pretty noob question..

Discussion in 'iOS Programming' started by aly.yousuf7, Mar 2, 2011.

  1. aly.yousuf7, Mar 2, 2011
    Last edited by a moderator: Mar 2, 2011

    aly.yousuf7 macrumors newbie

    Joined:
    Mar 2, 2011
    #1
    i'm new to obj-c and new to iphone dev..i'm making an iphone application in which i want to store a string in a variable and use it in different files..(different ViewControllers)
    here is what i have done.. and what i have to do..:

    i have this in "Vars.h" file:
    Code:
    extern NSString* AccessToken;
    and then i have this in "Vars.m" file:
    Code:
    NSString * AccessToken = @"false";
    now in other file "LoginViewController.m", i have this:
    Code:
    #import "Vars.h";
    //......
    -(IBAction) task {
      // i have another NSString variable here named "var2"... i want the content of that var2 variable to be copied to AccessToken...how to do that..?
    }
    sorry for bad communicating skills.. =/
     
  2. PhoneyDeveloper macrumors 68030

    PhoneyDeveloper

    Joined:
    Sep 2, 2008
    #2
    There are right ways to do this and wrong ways. First one of the wrong ways

    Code:
    AccessToken = var2;
    Problem with that is there is no retain when you set AccessToken and no release of the old value of AccessToken when it gets its new value.

    A right way to do this is with an @property. You can add a property to one of your classes, lets say the app delegate. Then it becomes simple.

    Code:
    // App Delegate.h
    @property (nonatomic, copy) NSString* accessToken;
    
    // Login View Controller.m
    appDelegate.accessToken = var2;
    All the retain/release stuff is taken care of for you automatically this way. The owner of the accessToken doesn't have to be the app delegate. It could be another object of another class.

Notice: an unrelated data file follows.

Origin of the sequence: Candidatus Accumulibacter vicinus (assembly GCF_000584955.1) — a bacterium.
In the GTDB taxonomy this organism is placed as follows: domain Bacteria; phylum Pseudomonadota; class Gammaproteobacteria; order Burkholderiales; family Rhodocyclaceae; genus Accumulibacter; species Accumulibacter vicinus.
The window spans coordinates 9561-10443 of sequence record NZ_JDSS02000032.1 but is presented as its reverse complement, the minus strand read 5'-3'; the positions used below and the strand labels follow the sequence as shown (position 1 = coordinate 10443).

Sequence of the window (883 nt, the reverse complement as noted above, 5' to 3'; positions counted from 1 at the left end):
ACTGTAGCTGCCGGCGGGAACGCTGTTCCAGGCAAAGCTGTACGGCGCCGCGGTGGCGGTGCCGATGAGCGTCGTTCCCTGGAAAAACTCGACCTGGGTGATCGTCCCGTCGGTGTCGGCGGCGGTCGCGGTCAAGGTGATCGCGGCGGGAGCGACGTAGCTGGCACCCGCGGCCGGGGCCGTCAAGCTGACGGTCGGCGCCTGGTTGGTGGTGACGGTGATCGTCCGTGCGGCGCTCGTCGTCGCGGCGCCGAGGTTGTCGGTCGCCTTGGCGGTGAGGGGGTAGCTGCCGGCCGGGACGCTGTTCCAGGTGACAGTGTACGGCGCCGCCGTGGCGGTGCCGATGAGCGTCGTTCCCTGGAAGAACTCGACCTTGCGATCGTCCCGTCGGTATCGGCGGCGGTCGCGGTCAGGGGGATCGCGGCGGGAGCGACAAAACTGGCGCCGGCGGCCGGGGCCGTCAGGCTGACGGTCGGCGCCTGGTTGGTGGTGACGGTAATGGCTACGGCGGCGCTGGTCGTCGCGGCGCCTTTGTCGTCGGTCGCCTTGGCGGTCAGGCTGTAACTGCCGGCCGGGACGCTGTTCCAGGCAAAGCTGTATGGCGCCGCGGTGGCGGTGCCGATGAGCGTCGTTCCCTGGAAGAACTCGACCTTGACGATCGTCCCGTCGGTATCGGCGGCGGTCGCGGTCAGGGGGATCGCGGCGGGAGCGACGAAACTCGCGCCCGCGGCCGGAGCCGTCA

3. RonC macrumors regular

    Joined:
    Oct 18, 2007
    Location:
    Chicago-area
    #3
    That code has a smell...

    ... of global variables.

    Stop it.
    Right now.
    Break the habit before it gets stuck.

    Here's a better way: if you need to pass an object (your NSString) among a set of other objects (your view controllers), then create that object in your application delegate and PASS IT to those view controllers. You don't even have to have an ivar for it - create it on the stack in application:didFinishLaunchingWithOptions: (with alloc/init) and don't release it. Now it's around for good.

    Pass it to your view controller using a property of the view controller. Don't use copy, use retain (make sure you release it in that view controller's dealloc method). Now it's kind of like a delegate object to all those view controllers - all of them have the same reference (you have to be careful about synchronization and the like but for now just ignore that). One view controller will change the value, and since they all have a reference to the same thing, the others will see the updated value.

    Extending a little on Phoney's approach, the simplest way is to change the view controller, much like this:
    Code:
    @interface AlysViewController : blahblahblahViewController
    
    ...
    
    {
    
    ...
    
        NSString *var2;
    
    ...
    
    };
    
    ...
    
    @property (retain) NSString *var2;
    
    ...
    
    @end
    
    @implementation AlysViewController
    
    ...
    
    @synthesize var2;
    
    ...
    
    -(void)dealloc
    {
    
    ...
        [var2 release];
        [super dealloc];
    }
    @end
    and then something like this in the application delegate's application:didFinishLaunchingWithOptions: method
    Code:
    @implementation AlysApplicationDelegate
    
    ...
    
    - (BOOL)application:(UIApplication *)application didFinishLaunchingWithOptions:(NSDictionary *)launchOptions
    {
    ...
        self.viewController.var2 = accessToken;
    ...
    }
    
    ...
    
    @end
    This way, the view controllers's var2 is a reference to the same object as the application delegate's accessToken, and 2henever a value is written to var2, it's really writing to accessToken.

    If you want changes to occur to var2 WITHOUT saving to accessToken until the user taps Save or Done and not do it if they tap Cancel, then var2 and accessToken are just separate properties of the viewController, and when the user taps Save do that the assignment.
     

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